30 Under 30 Awards April 30, 2020

TMN 30 Under 30: Meet your Publicity & Promotions winners

TMN 30 Under 30: Meet your Publicity & Promotions winners

With the finalists, 30 victors and Reader’s Choice champ revealed, it’s time to meet the winners.

After getting to know the Professional Services winners on Wednesday, it’s time to take a look at the three TMN 30 Under 30 heroes from the Publicity & Promotions category.

Congratulations to Lucy Nettlefold from MTV, Mitch Fresta from SGC Group and Rachel Jones-Williams from Sony Music.

We asked each applicant to outline the biggest challenges facing the music industry and all 30 entries were unique and worth sharing. Responses were given prior to the outbreak of COVID-19.

This year’s are made possible thanks to six incredible sponsors, including APRA AMCOS, Eventbrite, MTV, Sony Music, Universal Music and Warner Music.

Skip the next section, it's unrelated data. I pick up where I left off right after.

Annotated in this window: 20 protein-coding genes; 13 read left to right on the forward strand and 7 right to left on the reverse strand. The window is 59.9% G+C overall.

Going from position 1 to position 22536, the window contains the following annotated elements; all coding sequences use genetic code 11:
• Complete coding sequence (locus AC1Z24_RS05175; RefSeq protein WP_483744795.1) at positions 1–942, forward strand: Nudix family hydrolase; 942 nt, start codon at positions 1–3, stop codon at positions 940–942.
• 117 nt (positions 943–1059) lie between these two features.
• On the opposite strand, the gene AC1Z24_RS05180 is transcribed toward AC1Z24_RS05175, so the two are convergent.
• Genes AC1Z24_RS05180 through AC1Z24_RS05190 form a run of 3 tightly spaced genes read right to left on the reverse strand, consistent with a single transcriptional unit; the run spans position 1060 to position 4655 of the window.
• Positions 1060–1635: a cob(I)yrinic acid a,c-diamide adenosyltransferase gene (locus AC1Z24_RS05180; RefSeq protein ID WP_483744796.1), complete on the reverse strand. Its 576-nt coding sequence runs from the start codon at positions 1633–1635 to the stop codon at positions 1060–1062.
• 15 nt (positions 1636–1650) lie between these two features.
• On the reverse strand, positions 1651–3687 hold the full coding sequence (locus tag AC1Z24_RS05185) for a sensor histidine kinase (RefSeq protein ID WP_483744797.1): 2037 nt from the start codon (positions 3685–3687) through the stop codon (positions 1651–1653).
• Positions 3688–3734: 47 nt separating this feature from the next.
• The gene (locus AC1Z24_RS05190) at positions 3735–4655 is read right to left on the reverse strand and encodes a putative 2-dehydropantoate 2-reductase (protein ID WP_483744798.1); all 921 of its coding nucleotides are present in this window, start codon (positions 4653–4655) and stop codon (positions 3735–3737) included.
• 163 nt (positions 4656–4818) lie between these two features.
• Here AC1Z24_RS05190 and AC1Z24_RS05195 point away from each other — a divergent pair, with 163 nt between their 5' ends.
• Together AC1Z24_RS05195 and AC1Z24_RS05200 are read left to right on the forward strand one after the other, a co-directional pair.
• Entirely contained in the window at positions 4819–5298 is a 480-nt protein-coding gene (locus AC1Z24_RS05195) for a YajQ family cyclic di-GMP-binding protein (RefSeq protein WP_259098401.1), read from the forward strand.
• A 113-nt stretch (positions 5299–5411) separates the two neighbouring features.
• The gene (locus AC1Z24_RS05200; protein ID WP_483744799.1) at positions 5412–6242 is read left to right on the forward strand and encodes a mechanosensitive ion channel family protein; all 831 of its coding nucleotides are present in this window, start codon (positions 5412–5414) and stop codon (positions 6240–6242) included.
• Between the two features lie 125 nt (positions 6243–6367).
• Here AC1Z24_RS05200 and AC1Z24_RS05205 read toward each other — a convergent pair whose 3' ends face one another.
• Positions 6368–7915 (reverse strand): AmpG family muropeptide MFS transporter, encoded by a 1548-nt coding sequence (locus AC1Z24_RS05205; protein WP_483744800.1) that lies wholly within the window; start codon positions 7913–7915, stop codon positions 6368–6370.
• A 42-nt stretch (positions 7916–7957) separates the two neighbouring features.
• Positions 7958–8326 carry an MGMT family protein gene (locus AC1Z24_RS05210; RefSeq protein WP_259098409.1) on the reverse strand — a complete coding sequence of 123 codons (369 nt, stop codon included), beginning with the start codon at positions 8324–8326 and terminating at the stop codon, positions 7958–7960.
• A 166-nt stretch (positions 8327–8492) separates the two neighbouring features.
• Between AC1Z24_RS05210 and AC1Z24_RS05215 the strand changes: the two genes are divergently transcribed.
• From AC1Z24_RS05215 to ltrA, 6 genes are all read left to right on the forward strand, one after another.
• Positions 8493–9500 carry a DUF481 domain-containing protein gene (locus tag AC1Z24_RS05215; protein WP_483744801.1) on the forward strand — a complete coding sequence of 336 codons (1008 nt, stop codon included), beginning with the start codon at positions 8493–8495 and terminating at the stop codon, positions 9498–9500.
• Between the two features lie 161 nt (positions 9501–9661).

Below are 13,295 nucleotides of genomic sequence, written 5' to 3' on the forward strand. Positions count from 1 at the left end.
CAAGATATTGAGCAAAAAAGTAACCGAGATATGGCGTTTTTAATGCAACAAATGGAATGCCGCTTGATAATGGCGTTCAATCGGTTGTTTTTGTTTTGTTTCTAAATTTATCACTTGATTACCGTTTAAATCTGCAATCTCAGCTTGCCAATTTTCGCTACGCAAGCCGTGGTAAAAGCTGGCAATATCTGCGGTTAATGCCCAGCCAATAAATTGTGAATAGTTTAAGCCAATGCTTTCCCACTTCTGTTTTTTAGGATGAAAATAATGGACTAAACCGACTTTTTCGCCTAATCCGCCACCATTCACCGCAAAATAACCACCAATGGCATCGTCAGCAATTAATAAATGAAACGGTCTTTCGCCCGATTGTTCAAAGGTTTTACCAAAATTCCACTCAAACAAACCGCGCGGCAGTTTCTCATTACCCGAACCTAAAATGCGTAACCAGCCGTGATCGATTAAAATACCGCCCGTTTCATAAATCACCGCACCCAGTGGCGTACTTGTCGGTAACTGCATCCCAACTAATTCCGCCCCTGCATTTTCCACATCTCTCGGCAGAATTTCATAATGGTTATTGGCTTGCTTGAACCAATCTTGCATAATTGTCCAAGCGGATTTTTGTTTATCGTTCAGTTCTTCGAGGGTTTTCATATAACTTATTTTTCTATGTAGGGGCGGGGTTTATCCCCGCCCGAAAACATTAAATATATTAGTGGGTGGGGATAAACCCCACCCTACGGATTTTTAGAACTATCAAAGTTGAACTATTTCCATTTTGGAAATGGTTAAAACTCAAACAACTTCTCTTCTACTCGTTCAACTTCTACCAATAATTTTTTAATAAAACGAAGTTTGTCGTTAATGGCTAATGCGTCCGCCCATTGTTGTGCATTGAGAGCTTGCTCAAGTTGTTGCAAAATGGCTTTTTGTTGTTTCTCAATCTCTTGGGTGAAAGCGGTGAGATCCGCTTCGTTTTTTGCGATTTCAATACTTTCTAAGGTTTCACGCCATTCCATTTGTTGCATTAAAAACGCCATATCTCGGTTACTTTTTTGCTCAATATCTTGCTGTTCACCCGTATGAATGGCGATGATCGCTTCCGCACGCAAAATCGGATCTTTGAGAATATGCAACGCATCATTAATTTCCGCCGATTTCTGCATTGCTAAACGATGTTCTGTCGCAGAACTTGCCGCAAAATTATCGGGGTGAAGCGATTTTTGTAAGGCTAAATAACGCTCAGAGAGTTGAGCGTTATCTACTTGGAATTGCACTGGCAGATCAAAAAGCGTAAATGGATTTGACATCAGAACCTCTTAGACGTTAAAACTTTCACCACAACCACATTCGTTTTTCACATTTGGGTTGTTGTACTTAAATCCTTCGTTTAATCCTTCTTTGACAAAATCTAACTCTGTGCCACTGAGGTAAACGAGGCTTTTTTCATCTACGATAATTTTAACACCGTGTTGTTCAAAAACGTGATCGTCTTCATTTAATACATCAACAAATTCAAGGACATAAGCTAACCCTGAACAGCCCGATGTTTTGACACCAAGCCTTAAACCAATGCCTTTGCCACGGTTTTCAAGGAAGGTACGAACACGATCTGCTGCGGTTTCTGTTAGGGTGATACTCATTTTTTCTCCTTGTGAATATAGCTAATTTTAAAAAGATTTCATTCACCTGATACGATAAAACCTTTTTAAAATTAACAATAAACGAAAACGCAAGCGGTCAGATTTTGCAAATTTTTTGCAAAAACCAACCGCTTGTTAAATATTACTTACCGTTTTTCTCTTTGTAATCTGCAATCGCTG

Lucy Nettlefold, MTV

The changing media landscape, smaller budgets and regulations being implemented on live music.

Mitch Fresta, SGC Group

No industry is devoid of problems and I’d like to think that the music industry – and the arts in general – is a lot further ahead than other industries out there, but it’s clear that we’ve still got a long way to go with being more diverse and inclusive.

Diversity and inclusion – whether that’s gender, ethnicity, sexuality or something completely different – isn’t some left-leaning, liberal matter. It’s about helping develop an industry that accurately reflects the people it caters too; be it artists, fans or industry figures.

At this point, if we’re not finding a way to be more diverse and inclusive we’re not only denying groups of people access to the industry, we’re actively denying ourselves access to art.

Rachel Jones-Williams, Sony Music

Australia is a leading and progressive market for music but I think we still have a long way to go in terms of representation and diversity both on and off the stage.

There is intention shown by festivals, radio, DSPs editors and playlist curators to improve, but we are undeniably still so far behind where we should be.

Related articles